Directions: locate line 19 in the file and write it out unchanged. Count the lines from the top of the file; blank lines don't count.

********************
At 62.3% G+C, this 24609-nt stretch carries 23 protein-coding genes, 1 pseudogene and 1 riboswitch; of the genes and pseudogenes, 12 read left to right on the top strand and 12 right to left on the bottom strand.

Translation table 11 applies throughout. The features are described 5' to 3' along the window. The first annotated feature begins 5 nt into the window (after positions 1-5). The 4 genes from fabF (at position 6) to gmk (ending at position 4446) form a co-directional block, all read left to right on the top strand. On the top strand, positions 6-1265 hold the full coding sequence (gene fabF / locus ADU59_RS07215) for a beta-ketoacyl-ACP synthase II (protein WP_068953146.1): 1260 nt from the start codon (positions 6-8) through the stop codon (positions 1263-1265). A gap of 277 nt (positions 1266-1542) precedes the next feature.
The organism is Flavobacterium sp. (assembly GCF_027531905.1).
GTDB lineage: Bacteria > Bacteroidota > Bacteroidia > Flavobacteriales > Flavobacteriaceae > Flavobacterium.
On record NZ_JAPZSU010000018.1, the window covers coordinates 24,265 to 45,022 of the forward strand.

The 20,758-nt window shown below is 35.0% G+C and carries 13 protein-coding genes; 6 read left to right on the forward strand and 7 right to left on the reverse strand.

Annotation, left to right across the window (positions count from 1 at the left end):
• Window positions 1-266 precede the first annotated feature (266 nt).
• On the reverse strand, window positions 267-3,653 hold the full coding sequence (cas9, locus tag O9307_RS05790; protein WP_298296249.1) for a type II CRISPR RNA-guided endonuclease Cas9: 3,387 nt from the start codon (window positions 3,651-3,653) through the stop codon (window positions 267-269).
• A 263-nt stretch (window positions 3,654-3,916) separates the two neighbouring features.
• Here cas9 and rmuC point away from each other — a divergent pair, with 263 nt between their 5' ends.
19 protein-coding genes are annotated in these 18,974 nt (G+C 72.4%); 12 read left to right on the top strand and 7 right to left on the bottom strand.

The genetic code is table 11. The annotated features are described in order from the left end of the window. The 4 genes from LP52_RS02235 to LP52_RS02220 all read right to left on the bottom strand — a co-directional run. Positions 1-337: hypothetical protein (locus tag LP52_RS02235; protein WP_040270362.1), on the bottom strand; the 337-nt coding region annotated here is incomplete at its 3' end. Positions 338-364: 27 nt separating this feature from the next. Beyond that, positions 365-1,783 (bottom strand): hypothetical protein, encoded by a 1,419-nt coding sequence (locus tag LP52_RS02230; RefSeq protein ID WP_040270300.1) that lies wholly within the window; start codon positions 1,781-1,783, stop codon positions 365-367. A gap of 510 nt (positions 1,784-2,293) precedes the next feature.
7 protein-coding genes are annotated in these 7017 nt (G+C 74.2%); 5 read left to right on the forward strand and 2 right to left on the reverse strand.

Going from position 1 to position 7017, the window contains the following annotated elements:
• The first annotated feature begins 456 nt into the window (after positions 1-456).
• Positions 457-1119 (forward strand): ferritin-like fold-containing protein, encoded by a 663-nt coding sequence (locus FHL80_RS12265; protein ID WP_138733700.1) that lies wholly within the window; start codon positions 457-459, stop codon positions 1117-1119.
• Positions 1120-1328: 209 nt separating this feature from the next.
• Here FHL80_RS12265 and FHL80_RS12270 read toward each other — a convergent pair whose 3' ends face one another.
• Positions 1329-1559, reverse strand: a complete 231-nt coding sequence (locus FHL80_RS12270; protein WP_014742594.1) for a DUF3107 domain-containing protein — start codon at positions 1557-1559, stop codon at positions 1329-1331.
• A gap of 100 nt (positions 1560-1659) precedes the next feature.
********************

• Here FHL80_RS12265 and FHL80_RS12270 read toward each other — a convergent pair whose 3' ends face one another.